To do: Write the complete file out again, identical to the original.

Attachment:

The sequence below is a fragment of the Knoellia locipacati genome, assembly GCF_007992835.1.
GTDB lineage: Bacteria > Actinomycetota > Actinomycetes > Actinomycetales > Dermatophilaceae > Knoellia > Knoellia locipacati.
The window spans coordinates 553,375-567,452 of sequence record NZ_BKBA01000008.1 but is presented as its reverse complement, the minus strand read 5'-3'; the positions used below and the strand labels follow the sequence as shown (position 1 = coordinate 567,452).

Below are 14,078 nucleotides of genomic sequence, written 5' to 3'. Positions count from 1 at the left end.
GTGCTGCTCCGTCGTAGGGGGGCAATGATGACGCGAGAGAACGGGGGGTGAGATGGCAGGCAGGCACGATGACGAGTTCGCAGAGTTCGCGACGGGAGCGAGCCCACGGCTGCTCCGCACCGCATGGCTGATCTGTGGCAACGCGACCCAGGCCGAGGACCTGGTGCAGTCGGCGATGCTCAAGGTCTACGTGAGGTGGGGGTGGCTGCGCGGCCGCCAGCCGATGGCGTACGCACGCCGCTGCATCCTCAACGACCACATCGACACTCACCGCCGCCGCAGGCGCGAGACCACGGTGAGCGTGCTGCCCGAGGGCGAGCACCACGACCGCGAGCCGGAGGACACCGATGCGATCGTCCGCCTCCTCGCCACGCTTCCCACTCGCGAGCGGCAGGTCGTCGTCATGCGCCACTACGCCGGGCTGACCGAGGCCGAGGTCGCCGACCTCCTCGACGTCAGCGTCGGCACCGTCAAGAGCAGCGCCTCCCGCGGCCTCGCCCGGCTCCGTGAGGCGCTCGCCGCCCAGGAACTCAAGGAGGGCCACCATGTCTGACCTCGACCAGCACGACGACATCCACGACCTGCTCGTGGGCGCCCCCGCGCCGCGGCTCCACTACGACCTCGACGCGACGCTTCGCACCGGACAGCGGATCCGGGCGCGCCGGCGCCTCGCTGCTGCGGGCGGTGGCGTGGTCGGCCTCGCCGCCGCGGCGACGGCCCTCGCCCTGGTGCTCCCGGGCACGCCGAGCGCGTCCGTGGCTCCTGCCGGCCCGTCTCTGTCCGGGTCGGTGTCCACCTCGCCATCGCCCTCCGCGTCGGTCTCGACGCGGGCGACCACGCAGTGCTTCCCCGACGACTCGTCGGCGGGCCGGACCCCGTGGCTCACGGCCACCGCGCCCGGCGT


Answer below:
The sequence below is a fragment of the Knoellia locipacati genome, assembly GCF_007992835.1.
GTDB lineage: Bacteria > Actinomycetota > Actinomycetes > Actinomycetales > Dermatophilaceae > Knoellia > Knoellia locipacati.
The window spans coordinates 553,375-567,452 of sequence record NZ_BKBA01000008.1 but is presented as its reverse complement, the minus strand read 5'-3'; the positions used below and the strand labels follow the sequence as shown (position 1 = coordinate 567,452).

Below are 14,078 nucleotides of genomic sequence, written 5' to 3'. Positions count from 1 at the left end.
GTGCTGCTCCGTCGTAGGGGGGCAATGATGACGCGAGAGAACGGGGGGTGAGATGGCAGGCAGGCACGATGACGAGTTCGCAGAGTTCGCGACGGGAGCGAGCCCACGGCTGCTCCGCACCGCATGGCTGATCTGTGGCAACGCGACCCAGGCCGAGGACCTGGTGCAGTCGGCGATGCTCAAGGTCTACGTGAGGTGGGGGTGGCTGCGCGGCCGCCAGCCGATGGCGTACGCACGCCGCTGCATCCTCAACGACCACATCGACACTCACCGCCGCCGCAGGCGCGAGACCACGGTGAGCGTGCTGCCCGAGGGCGAGCACCACGACCGCGAGCCGGAGGACACCGATGCGATCGTCCGCCTCCTCGCCACGCTTCCCACTCGCGAGCGGCAGGTCGTCGTCATGCGCCACTACGCCGGGCTGACCGAGGCCGAGGTCGCCGACCTCCTCGACGTCAGCGTCGGCACCGTCAAGAGCAGCGCCTCCCGCGGCCTCGCCCGGCTCCGTGAGGCGCTCGCCGCCCAGGAACTCAAGGAGGGCCACCATGTCTGACCTCGACCAGCACGACGACATCCACGACCTGCTCGTGGGCGCCCCCGCGCCGCGGCTCCACTACGACCTCGACGCGACGCTTCGCACCGGACAGCGGATCCGGGCGCGCCGGCGCCTCGCTGCTGCGGGCGGTGGCGTGGTCGGCCTCGCCGCCGCGGCGACGGCCCTCGCCCTGGTGCTCCCGGGCACGCCGAGCGCGTCCGTGGCTCCTGCCGGCCCGTCTCTGTCCGGGTCGGTGTCCACCTCGCCATCGCCCTCCGCGTCGGTCTCGACGCGGGCGACCACGCAGTGCTTCCCCGACGACTCGTCGGCGGGCCGGACCCCGTGGCTCACGGCCACCGCGCCCGGCGT